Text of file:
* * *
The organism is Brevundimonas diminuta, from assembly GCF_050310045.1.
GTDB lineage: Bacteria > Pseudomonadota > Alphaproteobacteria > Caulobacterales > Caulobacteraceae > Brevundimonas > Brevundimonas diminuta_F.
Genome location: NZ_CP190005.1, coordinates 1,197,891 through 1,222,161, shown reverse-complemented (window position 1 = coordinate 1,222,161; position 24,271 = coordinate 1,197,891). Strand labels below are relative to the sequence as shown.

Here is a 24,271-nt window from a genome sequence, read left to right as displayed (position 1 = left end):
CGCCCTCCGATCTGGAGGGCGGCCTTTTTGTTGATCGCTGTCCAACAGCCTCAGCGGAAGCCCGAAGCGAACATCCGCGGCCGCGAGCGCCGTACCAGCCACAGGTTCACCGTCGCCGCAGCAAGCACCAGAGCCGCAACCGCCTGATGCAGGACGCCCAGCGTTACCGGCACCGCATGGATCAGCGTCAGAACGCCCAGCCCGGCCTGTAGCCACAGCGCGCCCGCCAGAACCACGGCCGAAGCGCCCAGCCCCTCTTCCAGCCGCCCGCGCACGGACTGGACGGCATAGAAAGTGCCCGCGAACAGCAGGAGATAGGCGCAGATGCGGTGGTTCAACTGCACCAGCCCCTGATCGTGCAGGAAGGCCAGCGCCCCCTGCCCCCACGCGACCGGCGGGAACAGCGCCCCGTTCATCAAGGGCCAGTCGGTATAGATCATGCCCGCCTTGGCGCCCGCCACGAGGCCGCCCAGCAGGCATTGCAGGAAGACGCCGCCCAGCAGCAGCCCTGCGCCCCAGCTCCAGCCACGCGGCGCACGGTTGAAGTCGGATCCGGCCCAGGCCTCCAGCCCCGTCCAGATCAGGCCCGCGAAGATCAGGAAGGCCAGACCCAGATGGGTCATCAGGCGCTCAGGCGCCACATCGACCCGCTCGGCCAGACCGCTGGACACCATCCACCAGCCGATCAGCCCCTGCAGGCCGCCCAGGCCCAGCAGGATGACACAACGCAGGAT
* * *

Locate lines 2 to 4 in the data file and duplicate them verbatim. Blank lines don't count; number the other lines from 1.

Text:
GTDB lineage: Bacteria > Pseudomonadota > Alphaproteobacteria > Caulobacterales > Caulobacteraceae > Brevundimonas > Brevundimonas diminuta_F.
Genome location: NZ_CP190005.1, coordinates 1,197,891 through 1,222,161, shown reverse-complemented (window position 1 = coordinate 1,222,161; position 24,271 = coordinate 1,197,891). Strand labels below are relative to the sequence as shown.

Here is a 24,271-nt window from a genome sequence, read left to right as displayed (position 1 = left end):